AGENCIES GETTING DATA WITHOUT WARRANTS 2011-12

FEDERAL
■ Australian Crime Commission
■ Government departments including the Tax Office, Medicare, Centrelink, Australia Post
■ Statistics for access by the Australian Security Intelligence Organisation are security classified and not published

STATE
■ State police and anti-corruption bodies
■ Government departments including the Victorian Taxi Directorate, Worksafe
■ RSPCA in Victoria, Queensland and Tasmania
■ Local governments including Wyndham City Council in Melbourne’s west

Source: http://www.theage.com.au/opinion/political-news/sharp-increase-in-authorities-accessing-private-data-20121130-2amsm.html#ixzz2DkHcpapH

 



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13 Responses to “Authorities incl WorkSafe Vic are increasinly accessing private data”

  1. Does this mean we (Vic injured folks) also have our PHONES tapped? For f*ck’s sake! It is no wonder injured workers suffer from severe secondary psych illnesses once on “workcover” – I mean would YOU not become totally paranoid? Depressed? Angry? Frustrated?

    Can’t help but wonder how employees of workcover would feel if we were to do the same on them?! Spying, filming their every move and taping their private calls… mhhh…

     

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    workcovervictim December 1, 2012 at 9:15 am
  2. Nice to know injured workers are up there with kidnappers, murderers and organised criminals’’.

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    • You can add sex offenders too, injured workers were bullied at work then they’re bullied by the Government.

      So tell me, what is our fault, what is wrong with injured workers???

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      Xchangingvictim December 1, 2012 at 6:24 pm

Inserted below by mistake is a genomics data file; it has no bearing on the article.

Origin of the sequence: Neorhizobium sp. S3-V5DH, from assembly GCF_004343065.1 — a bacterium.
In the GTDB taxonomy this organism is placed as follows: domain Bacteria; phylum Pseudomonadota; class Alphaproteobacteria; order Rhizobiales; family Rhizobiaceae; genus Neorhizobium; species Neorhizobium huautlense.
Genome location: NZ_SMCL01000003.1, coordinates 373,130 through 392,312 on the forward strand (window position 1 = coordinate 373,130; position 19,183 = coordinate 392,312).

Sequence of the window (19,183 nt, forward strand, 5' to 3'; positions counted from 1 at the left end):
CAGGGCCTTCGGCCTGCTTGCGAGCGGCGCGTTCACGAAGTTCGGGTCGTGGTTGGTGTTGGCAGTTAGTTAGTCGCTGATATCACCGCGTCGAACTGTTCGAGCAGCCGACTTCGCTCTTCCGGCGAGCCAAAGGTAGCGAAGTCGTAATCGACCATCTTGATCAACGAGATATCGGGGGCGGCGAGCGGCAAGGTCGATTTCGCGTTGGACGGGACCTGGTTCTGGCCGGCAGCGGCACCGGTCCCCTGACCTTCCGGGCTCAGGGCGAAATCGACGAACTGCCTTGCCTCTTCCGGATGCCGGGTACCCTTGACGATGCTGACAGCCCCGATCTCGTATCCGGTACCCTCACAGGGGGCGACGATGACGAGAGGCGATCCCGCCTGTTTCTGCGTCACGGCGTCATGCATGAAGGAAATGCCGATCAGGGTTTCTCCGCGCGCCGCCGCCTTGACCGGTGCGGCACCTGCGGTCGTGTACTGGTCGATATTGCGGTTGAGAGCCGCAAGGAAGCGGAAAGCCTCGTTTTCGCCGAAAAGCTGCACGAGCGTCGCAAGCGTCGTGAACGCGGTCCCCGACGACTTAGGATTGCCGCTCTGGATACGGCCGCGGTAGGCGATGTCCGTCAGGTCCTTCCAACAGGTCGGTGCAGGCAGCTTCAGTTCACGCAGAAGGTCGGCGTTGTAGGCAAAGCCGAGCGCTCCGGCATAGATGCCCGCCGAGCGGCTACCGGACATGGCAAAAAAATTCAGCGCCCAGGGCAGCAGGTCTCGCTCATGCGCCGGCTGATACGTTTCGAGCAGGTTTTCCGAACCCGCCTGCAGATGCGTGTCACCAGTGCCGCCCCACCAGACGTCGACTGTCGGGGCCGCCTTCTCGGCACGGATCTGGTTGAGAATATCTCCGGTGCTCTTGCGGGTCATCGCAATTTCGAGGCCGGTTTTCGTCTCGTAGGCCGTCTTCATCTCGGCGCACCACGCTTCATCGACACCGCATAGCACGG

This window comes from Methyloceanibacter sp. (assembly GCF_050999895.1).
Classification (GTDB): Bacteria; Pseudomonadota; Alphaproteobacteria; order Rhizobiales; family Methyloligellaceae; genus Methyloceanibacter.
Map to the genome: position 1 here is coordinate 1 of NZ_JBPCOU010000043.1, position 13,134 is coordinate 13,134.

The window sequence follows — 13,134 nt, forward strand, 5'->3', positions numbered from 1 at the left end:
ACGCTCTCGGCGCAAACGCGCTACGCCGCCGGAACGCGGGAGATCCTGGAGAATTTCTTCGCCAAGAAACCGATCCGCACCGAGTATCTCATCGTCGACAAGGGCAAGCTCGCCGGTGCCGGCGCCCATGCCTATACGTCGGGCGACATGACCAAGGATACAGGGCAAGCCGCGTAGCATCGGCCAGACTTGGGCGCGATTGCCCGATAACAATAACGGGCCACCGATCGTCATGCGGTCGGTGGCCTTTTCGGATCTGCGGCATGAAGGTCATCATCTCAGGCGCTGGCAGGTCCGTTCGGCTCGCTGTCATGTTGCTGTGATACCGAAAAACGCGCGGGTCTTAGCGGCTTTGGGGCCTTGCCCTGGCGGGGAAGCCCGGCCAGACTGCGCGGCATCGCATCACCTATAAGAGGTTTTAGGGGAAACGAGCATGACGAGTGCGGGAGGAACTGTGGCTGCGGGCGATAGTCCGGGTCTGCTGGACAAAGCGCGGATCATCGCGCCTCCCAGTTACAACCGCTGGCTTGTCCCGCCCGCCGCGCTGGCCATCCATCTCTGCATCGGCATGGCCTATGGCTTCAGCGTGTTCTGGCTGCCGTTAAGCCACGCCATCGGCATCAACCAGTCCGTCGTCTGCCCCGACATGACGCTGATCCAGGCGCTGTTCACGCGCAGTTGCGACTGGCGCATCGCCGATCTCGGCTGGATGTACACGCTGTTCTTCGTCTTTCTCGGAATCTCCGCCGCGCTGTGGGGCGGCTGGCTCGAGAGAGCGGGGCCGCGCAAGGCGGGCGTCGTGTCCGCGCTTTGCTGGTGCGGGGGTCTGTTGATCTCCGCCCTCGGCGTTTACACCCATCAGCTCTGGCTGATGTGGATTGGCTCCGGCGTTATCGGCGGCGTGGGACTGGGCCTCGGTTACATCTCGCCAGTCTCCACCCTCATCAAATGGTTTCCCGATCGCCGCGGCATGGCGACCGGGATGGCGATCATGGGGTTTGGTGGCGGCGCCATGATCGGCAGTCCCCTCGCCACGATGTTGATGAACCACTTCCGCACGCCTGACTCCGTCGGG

3. All this surveillance linked up with a complete disrespect for human rights sees us poised to become a fascist state in the true meaning of the words – where corporations and maniacal would-be demi-gods rule supreme. Imagine having to raise your arm to salute the likes of Gina Mineheart or Twiggy Forrest or Abbott. I suspect injured workers will be offered early euthanasia cause we’re too far gone to be of any use in the workcamps.

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  4. Nice to know THEY KNOW FACTS BUT ARE so Blazingly DISHONEST… They FRAUDULENTLY ACESS correct information THEN HIDE IT AWAY, knowing Injured Workers are simply INCAPABLE of stooping as low as they!

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    • Hey! Stoop and raise my arms! It would never happen! Can’t get down that low and my workplace injury doesn’t permit me to raise my arm that high. I still can use a pen to vote them out.

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  5. “The data available to government agencies under federal  law includes phone and internet account information, outwards and inwards call details, phone and internet access location data, and details of Internet Protocol addresses visited (though not the actual content of communications).”

    Reading this it seems they can’t access or tap anyone’s phones as such, but they would be using this data to know where you’re accessing the internet as well as where you are making phone calls from & to who and when. This information would tie in nicely with their already over zealous surveillance of workcover victims – no point thinking they don’t know where you are anymore :/

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  6. True it’s pointless thinking that a system that violates injured workers at every opportunity would not walk right into your home and invade your privacy via Internet or any other surveillance. It’s threating gesture to say ” we know who you are”. In this time of technology, tell us something we don’t know! The real question is why is surveillance occurring to people who are not malingering. Who have medical support. Maybe because the system sets itself to prey on the defensless. If it can find some small action or conversation that makes the defenseless look like they are cheating the system. Workcover can claim everything back from them. Every cent. Even their home. Yet where’s the defense and compensation against the defamation when a system is out to prove cheating. Secondly, there is some impressive technology used to track and trace people. More than the average person realises. That is an very uneven playing field to be used on people who know vjery little about surviellence and are only concerned with getting better and making ends meet. There are rules to this game. This blog wouldn’t be here if everyone was playing by the rules. Ill bet they’ve tapped into some very distressing conversations. I wonder if they keep the recordings of the injured workers desperately talking to lifeline or anyone else who cares for them.